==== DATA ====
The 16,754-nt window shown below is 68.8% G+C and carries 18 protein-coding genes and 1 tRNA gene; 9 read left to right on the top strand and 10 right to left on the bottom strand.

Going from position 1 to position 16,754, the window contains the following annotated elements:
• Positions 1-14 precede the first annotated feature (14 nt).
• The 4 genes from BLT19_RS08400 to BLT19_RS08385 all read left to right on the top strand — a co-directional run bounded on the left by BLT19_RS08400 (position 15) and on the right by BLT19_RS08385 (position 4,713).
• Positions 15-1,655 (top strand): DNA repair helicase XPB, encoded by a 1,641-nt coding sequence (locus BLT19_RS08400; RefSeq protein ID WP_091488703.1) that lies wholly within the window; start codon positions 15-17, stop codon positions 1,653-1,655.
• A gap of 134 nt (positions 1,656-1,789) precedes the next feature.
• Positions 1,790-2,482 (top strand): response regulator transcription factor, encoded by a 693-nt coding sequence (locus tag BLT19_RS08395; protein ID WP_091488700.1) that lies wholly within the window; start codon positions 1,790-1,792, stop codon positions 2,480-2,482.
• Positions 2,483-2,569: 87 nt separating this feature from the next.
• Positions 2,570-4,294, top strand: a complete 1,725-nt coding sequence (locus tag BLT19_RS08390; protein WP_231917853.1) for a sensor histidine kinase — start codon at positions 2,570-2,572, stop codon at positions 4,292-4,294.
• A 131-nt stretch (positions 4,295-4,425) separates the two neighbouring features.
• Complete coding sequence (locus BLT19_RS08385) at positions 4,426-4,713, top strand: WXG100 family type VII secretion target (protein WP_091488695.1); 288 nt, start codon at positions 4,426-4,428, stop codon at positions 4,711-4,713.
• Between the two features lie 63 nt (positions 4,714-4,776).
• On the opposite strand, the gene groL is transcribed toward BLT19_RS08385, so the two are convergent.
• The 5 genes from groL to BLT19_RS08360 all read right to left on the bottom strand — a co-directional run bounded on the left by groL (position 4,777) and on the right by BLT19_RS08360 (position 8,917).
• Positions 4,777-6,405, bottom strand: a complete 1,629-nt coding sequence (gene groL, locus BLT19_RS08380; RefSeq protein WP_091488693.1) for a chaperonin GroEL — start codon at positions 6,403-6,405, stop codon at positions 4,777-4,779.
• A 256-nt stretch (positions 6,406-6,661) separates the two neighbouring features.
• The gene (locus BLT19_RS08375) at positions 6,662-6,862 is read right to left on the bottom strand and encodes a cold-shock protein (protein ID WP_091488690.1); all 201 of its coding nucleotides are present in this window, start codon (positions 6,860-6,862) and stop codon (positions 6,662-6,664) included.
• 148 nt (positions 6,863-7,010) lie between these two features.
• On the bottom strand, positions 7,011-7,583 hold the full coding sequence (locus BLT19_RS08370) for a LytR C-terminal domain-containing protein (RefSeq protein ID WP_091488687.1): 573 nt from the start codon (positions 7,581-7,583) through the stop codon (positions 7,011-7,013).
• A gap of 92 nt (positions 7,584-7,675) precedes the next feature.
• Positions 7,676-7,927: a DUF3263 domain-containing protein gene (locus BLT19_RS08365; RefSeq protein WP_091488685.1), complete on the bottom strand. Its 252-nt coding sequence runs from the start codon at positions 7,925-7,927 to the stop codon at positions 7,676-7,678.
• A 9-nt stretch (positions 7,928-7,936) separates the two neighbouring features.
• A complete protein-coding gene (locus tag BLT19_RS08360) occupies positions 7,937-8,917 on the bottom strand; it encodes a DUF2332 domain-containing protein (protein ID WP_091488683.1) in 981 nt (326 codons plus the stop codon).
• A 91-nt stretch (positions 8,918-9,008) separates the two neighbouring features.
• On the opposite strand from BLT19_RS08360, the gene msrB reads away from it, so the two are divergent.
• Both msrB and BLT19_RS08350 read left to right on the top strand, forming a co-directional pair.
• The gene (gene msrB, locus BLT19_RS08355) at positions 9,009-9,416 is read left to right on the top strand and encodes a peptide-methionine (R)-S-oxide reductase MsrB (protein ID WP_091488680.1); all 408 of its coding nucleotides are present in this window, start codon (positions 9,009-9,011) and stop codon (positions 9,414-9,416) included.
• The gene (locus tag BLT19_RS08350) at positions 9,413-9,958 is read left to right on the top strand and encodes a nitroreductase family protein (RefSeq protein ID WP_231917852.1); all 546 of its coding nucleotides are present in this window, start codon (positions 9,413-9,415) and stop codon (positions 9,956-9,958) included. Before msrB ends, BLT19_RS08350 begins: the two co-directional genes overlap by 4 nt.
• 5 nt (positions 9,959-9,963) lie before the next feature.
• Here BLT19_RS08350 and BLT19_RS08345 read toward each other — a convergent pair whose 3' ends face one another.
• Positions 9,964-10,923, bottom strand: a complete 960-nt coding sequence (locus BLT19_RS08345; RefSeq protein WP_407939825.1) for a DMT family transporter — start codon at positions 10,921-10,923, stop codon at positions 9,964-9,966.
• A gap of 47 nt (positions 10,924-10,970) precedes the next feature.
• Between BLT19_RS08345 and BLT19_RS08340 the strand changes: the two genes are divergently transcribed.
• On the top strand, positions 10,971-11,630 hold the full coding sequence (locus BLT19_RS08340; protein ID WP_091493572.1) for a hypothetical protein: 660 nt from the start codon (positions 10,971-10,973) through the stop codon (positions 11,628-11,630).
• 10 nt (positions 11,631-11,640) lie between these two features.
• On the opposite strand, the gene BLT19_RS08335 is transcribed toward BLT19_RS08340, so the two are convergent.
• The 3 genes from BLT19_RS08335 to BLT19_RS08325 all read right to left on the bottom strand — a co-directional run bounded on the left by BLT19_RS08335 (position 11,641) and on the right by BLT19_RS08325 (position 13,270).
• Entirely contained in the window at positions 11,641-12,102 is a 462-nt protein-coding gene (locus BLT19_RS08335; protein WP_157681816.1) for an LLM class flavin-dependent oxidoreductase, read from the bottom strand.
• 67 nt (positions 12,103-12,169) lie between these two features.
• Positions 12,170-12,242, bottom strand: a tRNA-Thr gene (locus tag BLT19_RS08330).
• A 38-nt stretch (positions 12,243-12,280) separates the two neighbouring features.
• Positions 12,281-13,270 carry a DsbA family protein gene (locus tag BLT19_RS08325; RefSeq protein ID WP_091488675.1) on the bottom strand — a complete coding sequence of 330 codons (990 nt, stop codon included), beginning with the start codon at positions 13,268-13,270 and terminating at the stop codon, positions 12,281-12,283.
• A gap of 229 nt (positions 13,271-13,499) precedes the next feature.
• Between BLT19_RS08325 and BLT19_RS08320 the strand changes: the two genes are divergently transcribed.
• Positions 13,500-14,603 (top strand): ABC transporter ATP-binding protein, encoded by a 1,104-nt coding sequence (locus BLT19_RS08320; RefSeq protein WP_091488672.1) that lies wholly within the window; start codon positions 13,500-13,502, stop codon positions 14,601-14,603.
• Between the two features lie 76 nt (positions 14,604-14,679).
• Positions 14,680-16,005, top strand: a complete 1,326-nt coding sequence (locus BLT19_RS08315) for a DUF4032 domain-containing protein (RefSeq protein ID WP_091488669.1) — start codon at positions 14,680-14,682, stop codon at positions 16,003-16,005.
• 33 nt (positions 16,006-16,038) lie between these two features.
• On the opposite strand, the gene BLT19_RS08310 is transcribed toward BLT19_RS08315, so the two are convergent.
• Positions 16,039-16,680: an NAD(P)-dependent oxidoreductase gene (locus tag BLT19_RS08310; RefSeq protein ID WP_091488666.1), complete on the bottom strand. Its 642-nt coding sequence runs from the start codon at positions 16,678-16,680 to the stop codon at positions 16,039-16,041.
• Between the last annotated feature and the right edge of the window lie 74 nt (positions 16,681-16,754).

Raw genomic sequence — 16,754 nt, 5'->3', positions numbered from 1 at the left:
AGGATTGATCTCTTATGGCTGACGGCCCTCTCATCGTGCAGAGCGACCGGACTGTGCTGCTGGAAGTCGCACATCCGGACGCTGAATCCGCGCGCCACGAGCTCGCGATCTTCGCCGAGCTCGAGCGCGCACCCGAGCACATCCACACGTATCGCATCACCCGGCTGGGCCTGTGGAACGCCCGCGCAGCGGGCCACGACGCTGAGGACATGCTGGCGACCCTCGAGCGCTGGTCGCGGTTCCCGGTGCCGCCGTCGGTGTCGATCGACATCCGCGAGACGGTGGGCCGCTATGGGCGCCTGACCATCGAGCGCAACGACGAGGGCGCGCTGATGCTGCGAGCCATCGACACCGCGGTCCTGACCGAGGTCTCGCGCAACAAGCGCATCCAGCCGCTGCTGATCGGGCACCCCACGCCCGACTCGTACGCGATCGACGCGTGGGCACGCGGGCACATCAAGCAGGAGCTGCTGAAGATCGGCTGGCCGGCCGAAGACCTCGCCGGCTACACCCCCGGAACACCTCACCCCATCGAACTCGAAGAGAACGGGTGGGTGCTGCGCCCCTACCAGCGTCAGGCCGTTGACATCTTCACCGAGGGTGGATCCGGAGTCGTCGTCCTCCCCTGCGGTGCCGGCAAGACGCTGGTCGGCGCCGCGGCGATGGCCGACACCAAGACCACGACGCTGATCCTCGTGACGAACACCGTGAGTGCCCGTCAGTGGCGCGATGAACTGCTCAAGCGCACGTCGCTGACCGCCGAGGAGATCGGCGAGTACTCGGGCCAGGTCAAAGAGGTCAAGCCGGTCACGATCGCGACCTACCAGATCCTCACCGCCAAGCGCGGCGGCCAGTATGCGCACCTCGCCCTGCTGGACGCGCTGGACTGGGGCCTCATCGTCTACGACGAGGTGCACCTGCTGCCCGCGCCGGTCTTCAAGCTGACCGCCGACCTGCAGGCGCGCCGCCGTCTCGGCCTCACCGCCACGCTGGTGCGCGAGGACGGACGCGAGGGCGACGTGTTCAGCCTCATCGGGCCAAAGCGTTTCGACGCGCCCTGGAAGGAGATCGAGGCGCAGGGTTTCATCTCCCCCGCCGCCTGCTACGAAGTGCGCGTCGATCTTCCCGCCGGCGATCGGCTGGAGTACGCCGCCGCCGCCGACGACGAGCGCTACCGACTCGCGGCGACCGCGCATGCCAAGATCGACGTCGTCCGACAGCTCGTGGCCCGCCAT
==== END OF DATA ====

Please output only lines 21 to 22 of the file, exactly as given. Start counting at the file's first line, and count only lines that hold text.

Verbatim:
• Positions 7,676-7,927: a DUF3263 domain-containing protein gene (locus BLT19_RS08365; RefSeq protein WP_091488685.1), complete on the bottom strand. Its 252-nt coding sequence runs from the start codon at positions 7,925-7,927 to the stop codon at positions 7,676-7,678.
• A 9-nt stretch (positions 7,928-7,936) separates the two neighbouring features.